including human rights defenders, were excluded from COVID-19-related releases,” said Netsanet Belay.

Health crisis

COVID-19 has also laid bare the years of underinvestment in, and neglect of, health services in prisons. Prison authorities have been unable or unwilling to cope with the increased need for preventive health measures and medical services for prisoners. During the early phases of the pandemic, Amnesty International found prisoners in many countries were unable to get a COVID-19 test due to acute shortages, while some detainees in Iran and Turkey were arbitrarily denied medical treatment.

Countries including Cambodia, France, Pakistan, Sri Lanka, Togo and the USA were also unable to put in place adequate preventive and protective measures in prisons to curb the spread of COVID-19.

“No matter who you are, or where you are, people deserve access to face masks, adequate quantities of soap, sanitizing items and clean running water,” said Netsanet Belay. “In prisons, especially, personal protective equipment needs to be provided free of charge and governments need to increase access to COVID-19 testing and treatments to prevent and manage potential outbreaks.”

Control measures resulting in abuses

In many countries, prison authorities have resorted to dangerous measures including excessive and abusive confinement and quarantining measures to tackle the COVID-19 crisis, leading to serious human rights violations. In some places such as Argentina and the UK, detainees were put in isolation for up to 23 hours per day, often for weeks or months.

“Excessive and abusive isolation and quarantine measures were used to contain the spread of COVID-19 in some prisons around the world. In some cases, these could amount to cruel, inhuman or degrading treatment. Humane measures to protect prisoners must be put in place now,” said Netsanet Belay.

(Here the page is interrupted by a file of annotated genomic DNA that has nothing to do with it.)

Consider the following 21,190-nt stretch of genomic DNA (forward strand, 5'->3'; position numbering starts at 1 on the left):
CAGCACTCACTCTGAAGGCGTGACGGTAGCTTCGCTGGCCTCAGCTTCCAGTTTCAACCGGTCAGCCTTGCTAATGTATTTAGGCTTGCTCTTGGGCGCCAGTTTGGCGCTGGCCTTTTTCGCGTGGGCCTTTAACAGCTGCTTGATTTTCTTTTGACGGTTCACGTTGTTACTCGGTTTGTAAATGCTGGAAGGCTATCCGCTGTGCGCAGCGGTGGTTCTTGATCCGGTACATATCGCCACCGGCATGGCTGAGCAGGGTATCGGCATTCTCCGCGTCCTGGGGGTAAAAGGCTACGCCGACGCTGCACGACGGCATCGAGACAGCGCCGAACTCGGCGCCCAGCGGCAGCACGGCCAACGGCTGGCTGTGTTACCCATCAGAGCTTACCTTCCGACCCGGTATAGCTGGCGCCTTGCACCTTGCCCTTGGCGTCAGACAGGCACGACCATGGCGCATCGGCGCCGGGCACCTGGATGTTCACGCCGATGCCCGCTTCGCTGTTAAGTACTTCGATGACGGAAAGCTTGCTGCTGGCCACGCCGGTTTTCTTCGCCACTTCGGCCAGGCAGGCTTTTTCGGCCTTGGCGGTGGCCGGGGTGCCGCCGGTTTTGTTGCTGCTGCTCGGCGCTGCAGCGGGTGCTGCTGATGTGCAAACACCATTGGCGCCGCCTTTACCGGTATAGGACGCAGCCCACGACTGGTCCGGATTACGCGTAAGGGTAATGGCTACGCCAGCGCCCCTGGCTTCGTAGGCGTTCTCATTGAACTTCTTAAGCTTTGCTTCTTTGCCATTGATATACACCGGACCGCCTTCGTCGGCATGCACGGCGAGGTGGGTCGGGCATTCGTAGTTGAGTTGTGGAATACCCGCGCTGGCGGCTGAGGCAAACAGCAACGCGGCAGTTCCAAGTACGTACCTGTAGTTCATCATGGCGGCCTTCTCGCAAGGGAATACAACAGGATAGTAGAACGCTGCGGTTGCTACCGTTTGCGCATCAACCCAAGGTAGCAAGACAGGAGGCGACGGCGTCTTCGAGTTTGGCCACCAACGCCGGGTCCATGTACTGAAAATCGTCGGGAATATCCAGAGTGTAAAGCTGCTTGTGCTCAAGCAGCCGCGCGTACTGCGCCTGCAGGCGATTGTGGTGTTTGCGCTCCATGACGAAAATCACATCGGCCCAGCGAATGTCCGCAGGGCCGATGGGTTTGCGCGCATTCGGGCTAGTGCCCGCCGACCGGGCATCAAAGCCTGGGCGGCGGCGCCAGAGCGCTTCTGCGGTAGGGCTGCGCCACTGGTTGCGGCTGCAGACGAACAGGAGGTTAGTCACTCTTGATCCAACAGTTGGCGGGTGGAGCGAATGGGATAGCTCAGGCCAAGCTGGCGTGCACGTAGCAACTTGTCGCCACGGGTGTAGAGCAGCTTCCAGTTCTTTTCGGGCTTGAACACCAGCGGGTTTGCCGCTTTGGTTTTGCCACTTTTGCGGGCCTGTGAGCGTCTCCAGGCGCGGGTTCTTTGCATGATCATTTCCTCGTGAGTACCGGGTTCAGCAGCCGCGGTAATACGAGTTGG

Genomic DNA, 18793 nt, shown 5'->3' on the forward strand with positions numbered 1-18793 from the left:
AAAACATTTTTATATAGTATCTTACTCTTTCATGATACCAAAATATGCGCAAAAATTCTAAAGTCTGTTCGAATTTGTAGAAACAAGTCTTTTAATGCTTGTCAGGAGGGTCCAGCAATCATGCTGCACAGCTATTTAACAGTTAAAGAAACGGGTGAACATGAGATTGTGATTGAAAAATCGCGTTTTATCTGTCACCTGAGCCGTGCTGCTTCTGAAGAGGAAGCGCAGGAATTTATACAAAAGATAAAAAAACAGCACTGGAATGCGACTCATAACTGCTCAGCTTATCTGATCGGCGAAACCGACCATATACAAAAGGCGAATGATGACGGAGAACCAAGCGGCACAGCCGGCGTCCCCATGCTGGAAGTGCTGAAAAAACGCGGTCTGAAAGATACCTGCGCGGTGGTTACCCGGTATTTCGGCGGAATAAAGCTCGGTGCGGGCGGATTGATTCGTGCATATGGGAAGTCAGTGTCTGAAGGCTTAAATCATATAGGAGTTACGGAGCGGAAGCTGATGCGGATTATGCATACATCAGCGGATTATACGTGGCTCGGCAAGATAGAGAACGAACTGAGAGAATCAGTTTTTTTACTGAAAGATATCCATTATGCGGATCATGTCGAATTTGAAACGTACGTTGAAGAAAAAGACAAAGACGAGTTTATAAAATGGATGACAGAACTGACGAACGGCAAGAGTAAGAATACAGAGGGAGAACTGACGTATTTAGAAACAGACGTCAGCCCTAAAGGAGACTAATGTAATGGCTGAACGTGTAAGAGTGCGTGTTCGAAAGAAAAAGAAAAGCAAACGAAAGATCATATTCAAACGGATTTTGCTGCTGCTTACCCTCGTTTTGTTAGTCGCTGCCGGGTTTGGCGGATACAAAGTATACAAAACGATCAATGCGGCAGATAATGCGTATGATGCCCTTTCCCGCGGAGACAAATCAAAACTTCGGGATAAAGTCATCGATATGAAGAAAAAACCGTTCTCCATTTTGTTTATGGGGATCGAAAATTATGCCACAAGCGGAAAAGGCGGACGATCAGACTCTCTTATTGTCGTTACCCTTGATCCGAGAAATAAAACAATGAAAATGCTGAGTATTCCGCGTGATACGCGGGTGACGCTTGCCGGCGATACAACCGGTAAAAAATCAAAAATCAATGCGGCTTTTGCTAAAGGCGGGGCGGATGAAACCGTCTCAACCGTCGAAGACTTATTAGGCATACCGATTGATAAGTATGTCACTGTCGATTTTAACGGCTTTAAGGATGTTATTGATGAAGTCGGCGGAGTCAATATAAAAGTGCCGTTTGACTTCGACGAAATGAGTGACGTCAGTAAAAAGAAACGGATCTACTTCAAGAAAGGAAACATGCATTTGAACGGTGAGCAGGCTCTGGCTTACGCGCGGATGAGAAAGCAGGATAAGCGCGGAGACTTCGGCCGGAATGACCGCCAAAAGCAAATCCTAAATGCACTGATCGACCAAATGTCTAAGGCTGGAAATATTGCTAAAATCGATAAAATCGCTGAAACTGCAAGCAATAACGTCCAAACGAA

Some COVID-19-related lockdown measures in prisons also impacted family visits, increasing the risks to detainees’ mental and physical wellbeing. In some instances, these sparked widespread protests and unrest in prisons, to which authorities often responded with excessive force.

“While some prison authorities have retained visits by adapting conditions, others have resorted to banning visitors, effectively depriving detainees from their lifeline to the outside world and undermining their emotional and physical wellbeing,” said Netsanet Belay.

Prioritizing vaccination of people in detention

At least 71 countries have now put in place a vaccination policy for at least one clinically vulnerable group. While some of these countries have included prison populations and staff among the priority groups to receive vaccines, Amnesty International’s research found that many othersincluding higher-income countries, are either silent or remain unclear on their plans.

“Prisons are some of the most at-risk settings for COVID-19 outbreaks and we cannot neglect the right to health of people in prisons any longer. Lack of clarity about vaccination plans, policies and treatment of incarcerated populations is a pressing, global concern,” said Netsanet Belay. “As vaccine roll-out strategies take shape, a failure to prioritize the health of people in detention will have catastrophic consequences for prisoners, their families and the public health care system.”

Amnesty International is calling on states not to discriminate against those held in detention when developing vaccination policies and plans. Furthermore, it urges states to make every effort to prioritize prisoners in their national vaccination plans, particularly given that their confined conditions do not allow them to physically distance, and ensure that those at particularly high risk of COVID-19 (such as older prisoners and those with chronic health conditions) are prioritized for vaccination on a par with comparative groups in the general population.